ECCB takes control of Anguilla’s two indigenous banks
|Chairman of the Monetary Council of the Eastern Caribbean Central Bank (ECCB), Prime Minister of St. Kitts and Nevis and Minister of Finance, the Rt. Hon. Dr. Denzil Douglas|
BASSETERRE, ST. KITTS, AUGUST 13TH 2013 (CUOPM) – The St. Kitts-based Eastern Caribbean Central Bank (ECCB) has taken control of two indigenous banks in Anguilla.
“After due consultation with the Monetary Council, the Eastern Caribbean Central Bank (ECCB) has been directed by the Monetary Council to exercise the powers conferred on it by Part II A, Article 5B of the ECCB Agreement Act 1983 and assumed control of the Caribbean Commercial Bank (Anguilla) Limited (CCB) and the National Bank of Anguilla Limited (NBA),” said Chairman of the ECCB Monetary Council, St. Kitts and Nevis’ Prime Minister and Minister of Finance, the Rt. Hon. Dr. Denzil L. Douglas.
He said in a statement released by the ECCB, that the decision was taken after very careful reflection and consultations which have been taking place over a period of time involving several parties.
“The discussions have been spearheaded by the ECCB, which is the regulator for domestic banking in Anguilla and the other member territories of the Eastern Caribbean Currency Union (ECCU). They have taken place with the two banks which have been subject to both onsite and offsite inspections. The ECCB has also met with the Anguilla Financial Services Commission, which has responsibility for supervision of the off shore financial sector,” said Prime Minister Douglas.
He said that the British Foreign and Commonwealth Office has also been in close touch with the ECCB on the condition of the two indigenous banks in Anguilla.
“The matter has been taken up at the Monetary Council’s Ministerial Sub-committee on Banking, whose mandate is to treat with the stability, safety, and soundness of the banking sector,” said Dr. Douglas, adding: “In the face of growing disquiet with the operations of these banks, the ECCB made a presentation to the Ministerial Sub-committee on Banking which led to a recommendation from the Sub-committee that section 5B should be invoked.”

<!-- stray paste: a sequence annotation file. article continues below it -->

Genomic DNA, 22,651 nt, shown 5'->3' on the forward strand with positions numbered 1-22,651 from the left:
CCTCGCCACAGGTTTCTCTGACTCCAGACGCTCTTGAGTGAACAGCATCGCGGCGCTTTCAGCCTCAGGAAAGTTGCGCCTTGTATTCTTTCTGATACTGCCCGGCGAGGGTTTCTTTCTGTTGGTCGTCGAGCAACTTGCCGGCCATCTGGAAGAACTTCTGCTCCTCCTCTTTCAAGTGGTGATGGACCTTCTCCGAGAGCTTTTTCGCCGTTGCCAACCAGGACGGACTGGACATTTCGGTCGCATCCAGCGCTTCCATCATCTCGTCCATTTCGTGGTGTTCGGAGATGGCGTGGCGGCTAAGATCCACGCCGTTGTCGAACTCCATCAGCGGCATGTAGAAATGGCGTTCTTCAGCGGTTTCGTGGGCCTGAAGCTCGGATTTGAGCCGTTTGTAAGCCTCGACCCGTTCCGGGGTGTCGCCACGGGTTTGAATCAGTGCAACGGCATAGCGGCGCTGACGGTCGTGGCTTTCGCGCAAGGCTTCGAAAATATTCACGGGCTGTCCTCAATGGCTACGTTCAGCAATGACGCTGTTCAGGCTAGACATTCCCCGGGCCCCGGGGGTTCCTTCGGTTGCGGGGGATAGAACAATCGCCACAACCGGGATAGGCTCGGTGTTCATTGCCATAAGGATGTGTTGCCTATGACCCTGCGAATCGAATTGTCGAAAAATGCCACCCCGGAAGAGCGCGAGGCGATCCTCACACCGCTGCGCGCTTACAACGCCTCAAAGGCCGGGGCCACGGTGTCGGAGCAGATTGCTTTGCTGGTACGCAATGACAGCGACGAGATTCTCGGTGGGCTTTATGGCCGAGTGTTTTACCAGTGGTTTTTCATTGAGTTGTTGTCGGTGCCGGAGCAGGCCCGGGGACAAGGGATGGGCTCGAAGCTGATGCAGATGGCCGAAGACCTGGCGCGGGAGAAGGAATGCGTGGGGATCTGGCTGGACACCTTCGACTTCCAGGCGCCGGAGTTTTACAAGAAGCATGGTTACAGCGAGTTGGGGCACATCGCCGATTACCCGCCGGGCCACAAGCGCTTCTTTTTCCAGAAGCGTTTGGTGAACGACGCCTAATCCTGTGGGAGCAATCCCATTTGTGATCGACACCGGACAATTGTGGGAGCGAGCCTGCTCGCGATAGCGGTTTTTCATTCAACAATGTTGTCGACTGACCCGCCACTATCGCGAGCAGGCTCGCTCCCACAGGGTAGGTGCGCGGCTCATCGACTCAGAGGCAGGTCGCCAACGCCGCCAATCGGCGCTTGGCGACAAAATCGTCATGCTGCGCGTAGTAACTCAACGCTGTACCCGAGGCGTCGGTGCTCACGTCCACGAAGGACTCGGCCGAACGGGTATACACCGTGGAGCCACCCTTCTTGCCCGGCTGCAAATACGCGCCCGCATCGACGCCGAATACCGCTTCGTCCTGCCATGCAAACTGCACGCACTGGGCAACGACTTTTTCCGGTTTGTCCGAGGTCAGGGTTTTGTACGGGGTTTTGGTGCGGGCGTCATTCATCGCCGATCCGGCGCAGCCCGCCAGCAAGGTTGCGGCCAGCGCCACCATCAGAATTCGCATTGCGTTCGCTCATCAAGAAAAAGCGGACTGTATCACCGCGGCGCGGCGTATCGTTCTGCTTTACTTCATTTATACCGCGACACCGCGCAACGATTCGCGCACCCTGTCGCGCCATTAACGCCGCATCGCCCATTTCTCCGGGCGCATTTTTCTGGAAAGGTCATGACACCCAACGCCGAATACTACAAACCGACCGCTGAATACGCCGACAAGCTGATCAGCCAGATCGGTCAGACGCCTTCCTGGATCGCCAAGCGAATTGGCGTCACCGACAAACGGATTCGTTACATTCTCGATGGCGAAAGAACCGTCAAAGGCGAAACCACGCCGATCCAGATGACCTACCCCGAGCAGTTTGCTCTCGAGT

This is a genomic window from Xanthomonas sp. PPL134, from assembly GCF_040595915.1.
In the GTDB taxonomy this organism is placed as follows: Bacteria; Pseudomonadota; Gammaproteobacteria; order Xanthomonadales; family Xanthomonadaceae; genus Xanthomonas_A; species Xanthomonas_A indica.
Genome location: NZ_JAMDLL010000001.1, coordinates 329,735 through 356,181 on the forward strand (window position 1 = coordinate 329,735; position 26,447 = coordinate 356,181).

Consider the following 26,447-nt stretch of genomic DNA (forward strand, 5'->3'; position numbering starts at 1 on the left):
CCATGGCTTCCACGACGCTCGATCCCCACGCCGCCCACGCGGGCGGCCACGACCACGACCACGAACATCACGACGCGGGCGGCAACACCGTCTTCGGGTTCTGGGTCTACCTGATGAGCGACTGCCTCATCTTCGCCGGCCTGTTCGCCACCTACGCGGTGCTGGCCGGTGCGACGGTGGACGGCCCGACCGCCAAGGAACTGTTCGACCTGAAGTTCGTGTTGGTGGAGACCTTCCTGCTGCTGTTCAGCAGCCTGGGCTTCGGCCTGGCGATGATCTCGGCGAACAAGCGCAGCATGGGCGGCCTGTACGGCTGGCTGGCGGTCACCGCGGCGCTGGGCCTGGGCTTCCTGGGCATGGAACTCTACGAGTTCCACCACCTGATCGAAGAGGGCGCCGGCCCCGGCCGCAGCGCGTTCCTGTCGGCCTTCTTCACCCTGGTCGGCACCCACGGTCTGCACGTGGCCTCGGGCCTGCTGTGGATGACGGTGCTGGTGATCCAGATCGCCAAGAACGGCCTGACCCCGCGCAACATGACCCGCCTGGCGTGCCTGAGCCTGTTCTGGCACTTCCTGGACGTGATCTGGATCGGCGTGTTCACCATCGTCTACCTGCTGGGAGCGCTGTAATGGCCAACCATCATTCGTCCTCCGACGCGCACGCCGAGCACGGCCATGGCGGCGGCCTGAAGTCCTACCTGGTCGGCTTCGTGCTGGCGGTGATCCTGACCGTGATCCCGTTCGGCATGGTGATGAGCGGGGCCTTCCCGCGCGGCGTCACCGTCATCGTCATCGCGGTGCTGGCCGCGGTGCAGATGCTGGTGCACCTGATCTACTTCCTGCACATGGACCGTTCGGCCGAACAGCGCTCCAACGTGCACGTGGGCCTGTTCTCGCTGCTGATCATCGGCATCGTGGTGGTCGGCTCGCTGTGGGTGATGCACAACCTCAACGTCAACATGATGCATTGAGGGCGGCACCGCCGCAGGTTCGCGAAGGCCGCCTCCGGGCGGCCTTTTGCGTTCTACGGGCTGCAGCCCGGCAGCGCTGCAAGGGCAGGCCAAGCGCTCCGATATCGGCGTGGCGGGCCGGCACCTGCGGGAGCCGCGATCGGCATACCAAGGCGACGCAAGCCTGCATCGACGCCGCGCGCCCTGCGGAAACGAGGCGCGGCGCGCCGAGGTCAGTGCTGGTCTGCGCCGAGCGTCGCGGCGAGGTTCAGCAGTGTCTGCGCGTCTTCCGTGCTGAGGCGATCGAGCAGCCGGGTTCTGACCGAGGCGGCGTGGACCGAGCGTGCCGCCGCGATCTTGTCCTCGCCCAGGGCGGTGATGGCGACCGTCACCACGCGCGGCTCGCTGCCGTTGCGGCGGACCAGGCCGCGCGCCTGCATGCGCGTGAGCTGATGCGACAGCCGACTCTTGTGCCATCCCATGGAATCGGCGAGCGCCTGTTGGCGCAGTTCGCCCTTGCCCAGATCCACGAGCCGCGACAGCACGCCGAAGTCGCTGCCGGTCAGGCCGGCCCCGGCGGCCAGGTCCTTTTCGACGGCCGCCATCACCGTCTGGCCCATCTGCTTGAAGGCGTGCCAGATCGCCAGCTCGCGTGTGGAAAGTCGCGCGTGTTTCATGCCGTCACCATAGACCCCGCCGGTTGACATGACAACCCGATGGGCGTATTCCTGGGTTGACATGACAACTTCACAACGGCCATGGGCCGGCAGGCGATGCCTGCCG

|St. Kitts-based Eastern Caribbean Central Bank|
That recommendation was accepted and accordingly, effective 12 August 2013 at 2:00 p.m., the Eastern Caribbean Central Bank has assumed responsibility for the management and oversight of the daily operations of the Caribbean Commercial Bank (Anguilla) Limited and the National Bank of Anguilla Limited.
Until further notice, the ECCB under this statute has the power to investigate the affairs of the financial institution concerned and any of its affiliates and to appoint a person or persons for that purpose; to such extent as it thinks fit, to assume control of and carry on the affairs of the financial institution and, if necessary, to take over the property and undertaking of the Financial institution; take all steps it considers necessary to protect the interests, and to preserve the rights of depositors and creditors of the financial institution; and to restructure the business or undertaking of the financial institution or to reconstruct its capital base.
Prime Minister Douglas said that the Monetary Council, in exercising its mandate to maintain stability and to promote economic development in its member territories, has been very mindful of the very significant role indigenous banks have played.
The Council is committed to a sound and stable Indigenous banking sector and has advocated the consolidation and amalgamation of this sector in the ECCU Eight Point Stabilisation and Growth Programme.
The ECCB has indeed successfully undertaken this mandate in Montserrat and Antigua and Barbuda.
The Council has approved a resolution strategy for the financial sector which is being facilitated by technical assistance provided by the International Monetary Fund (IMF) and The World Bank, which has been funded by the British and Canadian Governments.
The strategy applies to Anguilla as a member of the ECCU and therefore provides additional resources for resolving the banking situation in that country.
“We can assure the people of Anguilla that we have taken this action with their best interests in mind. As a full member of the Eastern Caribbean Currency Union we are mindful of our responsibilities to Anguilla given its current difficulty. It is of the utmost importance that the people of Anguilla support this programme by carrying on their normal activities at both banks so that we can see this episode in the country’s history through to a successful conclusion,” said the ECCB Monetary Council Chairman.